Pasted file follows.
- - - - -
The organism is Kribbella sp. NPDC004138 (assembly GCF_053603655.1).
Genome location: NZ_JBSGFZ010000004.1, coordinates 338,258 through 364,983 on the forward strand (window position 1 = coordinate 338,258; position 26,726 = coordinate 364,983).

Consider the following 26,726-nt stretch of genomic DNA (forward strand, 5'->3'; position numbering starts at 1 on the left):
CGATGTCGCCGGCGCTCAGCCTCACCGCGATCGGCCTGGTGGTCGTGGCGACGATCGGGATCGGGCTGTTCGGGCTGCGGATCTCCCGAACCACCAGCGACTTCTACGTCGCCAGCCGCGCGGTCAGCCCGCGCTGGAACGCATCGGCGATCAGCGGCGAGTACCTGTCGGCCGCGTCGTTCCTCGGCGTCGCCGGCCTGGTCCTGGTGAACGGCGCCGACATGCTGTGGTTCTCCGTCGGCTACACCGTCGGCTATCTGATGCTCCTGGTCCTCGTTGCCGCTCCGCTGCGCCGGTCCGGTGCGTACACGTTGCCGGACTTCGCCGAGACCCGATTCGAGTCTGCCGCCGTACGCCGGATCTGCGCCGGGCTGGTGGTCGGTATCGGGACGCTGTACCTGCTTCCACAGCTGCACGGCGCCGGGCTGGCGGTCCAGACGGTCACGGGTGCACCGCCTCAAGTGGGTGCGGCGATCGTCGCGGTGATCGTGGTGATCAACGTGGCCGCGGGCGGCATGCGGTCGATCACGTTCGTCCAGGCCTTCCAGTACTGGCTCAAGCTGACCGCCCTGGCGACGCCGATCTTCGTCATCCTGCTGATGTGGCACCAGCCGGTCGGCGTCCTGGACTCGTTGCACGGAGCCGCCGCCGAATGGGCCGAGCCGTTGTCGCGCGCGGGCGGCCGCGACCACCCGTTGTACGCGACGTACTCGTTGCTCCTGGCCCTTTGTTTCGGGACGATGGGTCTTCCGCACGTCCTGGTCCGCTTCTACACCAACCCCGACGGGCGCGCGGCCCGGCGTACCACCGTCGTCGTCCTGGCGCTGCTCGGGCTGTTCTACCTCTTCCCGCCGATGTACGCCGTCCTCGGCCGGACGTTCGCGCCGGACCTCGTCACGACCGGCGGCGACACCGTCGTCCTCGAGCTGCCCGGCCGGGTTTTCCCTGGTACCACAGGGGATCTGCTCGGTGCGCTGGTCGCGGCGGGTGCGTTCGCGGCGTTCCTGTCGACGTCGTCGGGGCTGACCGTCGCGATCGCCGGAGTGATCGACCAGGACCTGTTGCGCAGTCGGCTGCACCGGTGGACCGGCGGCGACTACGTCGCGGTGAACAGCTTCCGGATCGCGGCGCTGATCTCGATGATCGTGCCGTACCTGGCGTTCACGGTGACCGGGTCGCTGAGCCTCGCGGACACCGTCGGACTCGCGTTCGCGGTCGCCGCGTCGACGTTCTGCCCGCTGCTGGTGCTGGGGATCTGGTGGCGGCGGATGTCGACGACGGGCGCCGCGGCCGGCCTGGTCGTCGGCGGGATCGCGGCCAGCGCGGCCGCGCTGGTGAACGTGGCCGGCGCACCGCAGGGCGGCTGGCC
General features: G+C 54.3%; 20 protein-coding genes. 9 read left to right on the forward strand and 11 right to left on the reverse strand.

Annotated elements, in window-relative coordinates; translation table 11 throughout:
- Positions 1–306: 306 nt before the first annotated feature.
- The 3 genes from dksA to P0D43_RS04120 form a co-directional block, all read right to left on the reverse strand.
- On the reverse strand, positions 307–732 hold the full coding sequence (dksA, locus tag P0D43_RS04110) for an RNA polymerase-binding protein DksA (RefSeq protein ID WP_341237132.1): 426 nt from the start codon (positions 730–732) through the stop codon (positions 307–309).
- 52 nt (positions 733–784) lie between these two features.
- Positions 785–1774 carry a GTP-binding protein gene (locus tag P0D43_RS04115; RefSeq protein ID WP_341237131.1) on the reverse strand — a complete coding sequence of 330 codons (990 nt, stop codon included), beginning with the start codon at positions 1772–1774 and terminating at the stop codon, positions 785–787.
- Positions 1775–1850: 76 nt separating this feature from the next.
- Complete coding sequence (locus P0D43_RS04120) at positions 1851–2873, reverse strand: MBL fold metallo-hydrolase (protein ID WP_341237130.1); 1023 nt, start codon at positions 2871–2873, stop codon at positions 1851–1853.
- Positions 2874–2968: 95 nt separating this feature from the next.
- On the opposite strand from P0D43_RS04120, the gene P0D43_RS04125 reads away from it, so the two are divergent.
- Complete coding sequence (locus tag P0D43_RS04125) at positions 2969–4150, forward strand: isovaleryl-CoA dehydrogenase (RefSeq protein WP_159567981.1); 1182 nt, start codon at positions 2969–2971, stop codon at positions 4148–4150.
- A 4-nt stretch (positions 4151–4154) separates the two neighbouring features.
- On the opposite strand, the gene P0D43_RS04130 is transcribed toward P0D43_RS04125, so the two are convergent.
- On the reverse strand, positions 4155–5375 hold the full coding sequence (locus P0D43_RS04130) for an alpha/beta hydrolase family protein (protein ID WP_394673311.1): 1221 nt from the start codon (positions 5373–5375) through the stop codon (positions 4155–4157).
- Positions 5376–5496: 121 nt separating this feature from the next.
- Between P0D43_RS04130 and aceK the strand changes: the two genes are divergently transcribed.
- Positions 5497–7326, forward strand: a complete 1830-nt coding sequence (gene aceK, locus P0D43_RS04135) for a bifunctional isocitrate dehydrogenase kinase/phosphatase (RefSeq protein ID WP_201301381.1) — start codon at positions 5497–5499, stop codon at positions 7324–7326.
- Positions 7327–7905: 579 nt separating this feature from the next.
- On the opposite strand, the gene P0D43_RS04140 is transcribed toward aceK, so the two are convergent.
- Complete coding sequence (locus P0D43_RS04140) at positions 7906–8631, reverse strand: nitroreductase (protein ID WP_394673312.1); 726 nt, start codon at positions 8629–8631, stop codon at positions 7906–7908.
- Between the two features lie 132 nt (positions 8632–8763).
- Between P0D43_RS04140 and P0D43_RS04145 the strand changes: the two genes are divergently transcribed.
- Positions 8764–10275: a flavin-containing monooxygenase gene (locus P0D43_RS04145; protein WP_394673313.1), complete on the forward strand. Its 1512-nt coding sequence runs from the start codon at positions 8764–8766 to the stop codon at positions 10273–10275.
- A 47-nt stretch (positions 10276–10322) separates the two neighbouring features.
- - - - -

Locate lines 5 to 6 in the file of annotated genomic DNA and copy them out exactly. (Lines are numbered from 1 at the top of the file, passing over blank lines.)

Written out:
General features: G+C 54.3%; 20 protein-coding genes. 9 read left to right on the forward strand and 11 right to left on the reverse strand.

Annotated elements, in window-relative coordinates; translation table 11 throughout: